State and U.S. Territory Regulation

Davis Polk attorneys authored a chapter on U.S. Cybersecurity Laws for the GDR Insight Handbook 2020.  The chapter, which can be read here, was written by Avi Gesser, Matthew J. Bacal, Daniel F. Forester, Matthew A. Kelly, Clara Y. Kim, and Gianna C. Walton, and was published by
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On Wednesday, December 4, please join Avi Gesser, Matt Kelly and Michelle Adler from Davis Polk, and Nick Pelletier from Mandiant, for our monthly conference call on cybersecurity and privacy issues. This month we will discuss “Cybersecurity and Civil Liability Under CCPA: What you can do today to protect
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Davis Polk partner Pritesh Shah and associate Daniel Forester are among the authors of a new Practice Note for Thomson Reuters’ Practical Law discussing blockchain technology and recent trends in data privacy law and the tensions between them.  The article explains blockchain technology’s characteristics and describes issues and potential strategies
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Over the last few years, the creation of new cybersecurity regulations has been robust, but actual enforcement has been tepid. This is understandable in any new regulatory regime, especially one where the standards are vague, the conduct is evolving, and therefore, there is considerable uncertainty on the part of the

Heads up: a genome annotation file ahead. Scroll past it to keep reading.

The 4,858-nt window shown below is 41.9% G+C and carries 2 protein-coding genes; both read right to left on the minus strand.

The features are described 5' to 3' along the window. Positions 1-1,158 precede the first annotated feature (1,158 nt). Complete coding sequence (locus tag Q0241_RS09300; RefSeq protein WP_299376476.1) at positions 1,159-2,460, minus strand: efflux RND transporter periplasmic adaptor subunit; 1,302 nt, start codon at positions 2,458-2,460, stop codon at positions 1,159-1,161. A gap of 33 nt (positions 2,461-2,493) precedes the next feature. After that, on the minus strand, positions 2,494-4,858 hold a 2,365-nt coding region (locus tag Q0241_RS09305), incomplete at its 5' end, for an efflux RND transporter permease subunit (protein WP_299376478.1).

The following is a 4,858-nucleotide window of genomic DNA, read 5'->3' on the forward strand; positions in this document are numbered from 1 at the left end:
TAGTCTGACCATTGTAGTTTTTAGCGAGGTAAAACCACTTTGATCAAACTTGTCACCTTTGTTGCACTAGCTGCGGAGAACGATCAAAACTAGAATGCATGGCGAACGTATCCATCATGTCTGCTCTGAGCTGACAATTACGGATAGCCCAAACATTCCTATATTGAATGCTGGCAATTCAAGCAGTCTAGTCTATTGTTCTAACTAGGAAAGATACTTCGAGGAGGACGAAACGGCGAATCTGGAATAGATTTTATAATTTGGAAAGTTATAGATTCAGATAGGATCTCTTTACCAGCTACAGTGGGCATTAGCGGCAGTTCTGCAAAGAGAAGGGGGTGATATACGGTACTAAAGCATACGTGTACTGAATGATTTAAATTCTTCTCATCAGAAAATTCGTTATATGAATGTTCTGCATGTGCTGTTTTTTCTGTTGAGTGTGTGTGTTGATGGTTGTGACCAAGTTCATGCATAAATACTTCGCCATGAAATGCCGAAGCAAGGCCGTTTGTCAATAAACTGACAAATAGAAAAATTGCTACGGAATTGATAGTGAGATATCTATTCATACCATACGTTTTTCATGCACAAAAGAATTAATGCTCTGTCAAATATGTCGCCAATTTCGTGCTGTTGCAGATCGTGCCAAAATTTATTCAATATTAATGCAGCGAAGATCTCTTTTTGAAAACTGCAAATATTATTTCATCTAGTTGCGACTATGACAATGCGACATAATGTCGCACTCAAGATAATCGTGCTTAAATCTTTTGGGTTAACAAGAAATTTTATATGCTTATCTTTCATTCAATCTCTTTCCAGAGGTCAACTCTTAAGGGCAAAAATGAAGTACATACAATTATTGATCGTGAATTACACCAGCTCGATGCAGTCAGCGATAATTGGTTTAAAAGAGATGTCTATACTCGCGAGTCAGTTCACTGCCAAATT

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We have issued a client alert on three key takeaways on the Office of the Attorney General of California’s recent notice of proposed rulemaking activity and related proposed regulations to provide guidance on the California Consumer Privacy Act.
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We have previously written about legal risks companies will face from the California Consumer Privacy Act (CCPA) when it goes into effect on January 1, 2020.  In short, companies can be subject to consumer class actions alleging statutory damages for mishandled data—and a key defense to those suits will be
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By now, most major U.S. companies are generally aware of the new privacy requirements that will be imposed by the California Consumer Privacy Act (“CCPA”) when it goes into effect on January 1, 2020, including data access and deletion rights for consumers as well as restrictions on selling personal information. 
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A recent bill to amend California’s landmark data privacy law seeks to expand potential liability for violations—bringing little comfort to those already concerned about the risks and challenges associated with achieving compliance in advance of the law’s upcoming effective date.

The proposal—Senate Bill 561, introduced on February 25, 2019, by
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In the last few years, we have seen a dramatic increase in the purchase and sale of alternative data—a shorthand for big data sets, such as satellite images of parking lots, drug approvals, credit card purchases, cellphone data on retail foot traffic, and construction permits. According to alternativedata.org, the alternative
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